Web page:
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Your Medicare questions answered

Medicare's fall open enrollment, which runs Oct. 15 through Dec. 7, is an opportunity to review your benefits and make changes in time for 2019.


Medicare's fall open enrollment, which runs Oct. 15 through Dec. 7, is an opportunity to review your benefits and make changes in time for 2019. But signing up or reviewing your coverage can seem daunting. We asked Inquirer readers what they'd like to know about Medicare, and brought an excellent list of questions to this panel of experts:

  1. Darlene Sampson, director of Pennsylvania Department of Aging's APPRISE Program, which offers free health insurance counseling to seniors.

  2. Mariel Lorenz, a line supervisor for the Center for Advocacy for the Rights & Interests of the Elderly (CARIE) in Philadelphia.

  3. Diane Menio, executive director for CARIE, who also will be at the Inquirer's 55+Thrive event Saturday, Oct. 13, for a panel discussion on Medicare.

  4. Frederic Riccardi, vice president of client services for the Medicare Rights Center, a consumer education and advocacy nonprofit in New York.

What's the difference between traditional Medicare and Medicare Advantage?

Traditional Medicare is managed by the federal government and offers coverage for hospital services (Part A) and outpatient services, such as primary-care doctors, specialists, and routine care (Part B). Medicare Advantage plans are run by private insurance companies approved by the federal government. These managed-care plans must cover all the same benefits as traditional Medicare (within their provider networks), but may offer extras, such as dental, vision, or hearing services.

How do I know which is right for me?

Which plan you choose depends on your needs and your financial position.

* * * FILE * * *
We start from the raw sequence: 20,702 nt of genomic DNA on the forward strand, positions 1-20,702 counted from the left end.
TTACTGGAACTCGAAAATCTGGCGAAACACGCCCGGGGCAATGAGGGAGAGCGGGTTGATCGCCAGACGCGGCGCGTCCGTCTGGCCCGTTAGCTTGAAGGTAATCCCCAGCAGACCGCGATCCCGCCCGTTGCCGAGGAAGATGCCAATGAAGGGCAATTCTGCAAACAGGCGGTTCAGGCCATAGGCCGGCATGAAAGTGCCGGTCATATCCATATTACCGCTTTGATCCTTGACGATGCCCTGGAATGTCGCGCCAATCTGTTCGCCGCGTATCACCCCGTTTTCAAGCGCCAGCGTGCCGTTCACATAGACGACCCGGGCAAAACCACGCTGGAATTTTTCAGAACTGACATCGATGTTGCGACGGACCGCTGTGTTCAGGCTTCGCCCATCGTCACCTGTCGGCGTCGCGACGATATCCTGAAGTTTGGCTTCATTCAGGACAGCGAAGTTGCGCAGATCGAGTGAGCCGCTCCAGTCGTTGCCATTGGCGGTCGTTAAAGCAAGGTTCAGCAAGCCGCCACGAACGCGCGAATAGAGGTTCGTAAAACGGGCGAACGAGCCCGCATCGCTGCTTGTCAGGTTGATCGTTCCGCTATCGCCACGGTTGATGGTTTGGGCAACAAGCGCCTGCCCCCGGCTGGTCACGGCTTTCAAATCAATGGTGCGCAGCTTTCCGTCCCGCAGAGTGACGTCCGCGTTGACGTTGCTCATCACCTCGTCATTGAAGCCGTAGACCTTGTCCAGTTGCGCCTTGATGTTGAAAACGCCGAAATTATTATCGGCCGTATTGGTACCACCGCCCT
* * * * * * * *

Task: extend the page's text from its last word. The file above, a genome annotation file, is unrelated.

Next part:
Traditional Medicare is accepted by most doctors, which could be important if you need care while traveling out of state.  Say you spend winters in Florida. Similar to many employer-based  insurance plans, Medicare Advantage plans have provider networks. If you go to an out-of-network doctor or hospital, the visit may not be covered or may cost more. Medicare Advantage may also include prescription drug coverage, whereas traditional Medicare does not. People who do not have other prescription coverage will need to buy a separate drug plan (Part D).

Use Medicare's online plan finder tool or talk to a volunteer counselor to decide which plan best meets your needs.

If cost is my biggest concern, should I choose Medicare Advantage or traditional Medicare?

There's no clear-cut answer. Your total out-of-pocket expense will depend on how the plan you choose covers the services you use most. Both types of plans have a premium for Part B (doctor's services), currently $134 a month, and a deductible. Traditional Medicare beneficiaries pay 20 percent of the Medicare-approved rate for most doctor services after meeting their deductible. Supplemental plans can help cover some of these extra expenses for traditional Medicare members. Medicare Advantage may charge additional premiums for its prescription drug coverage and extra services. Co-pays, co-insurance, and deductibles will vary for Medicare Advantage plans.

How do I choose supplemental coverage?

Supplemental coverage is for people with traditional Medicare; it cannot be used to cover out-of-pocket expenses associated with Medicare Advantage plans. Supplemental coverage is known as Medigap plans because they cover "gaps" in traditional Medicare plans, such as health expenses while traveling abroad, excess medication charges, or deductibles and co-pays. They are sold by private insurance companies, and are categorized by a letter system; plans with the same letter offer the same coverage. Choose the one that fills the gaps you are most concerned about. And be aware that prices can vary widely between companies, even for the same coverage, according to the Centers for Medicare and Medicaid.

How do Medicare entitlements, such as those for individuals with a disability or end-stage renal disease, coordinate benefits for individuals who also have private health insurance?

People who are under 65 may qualify for Medicare on top of their private health insurance because of a disability or select medical condition. The private health plan is considered primary insurance and billed first. Providers can bill Medicare second to cover any remaining costs. Give both insurance cards when you go to an appointment.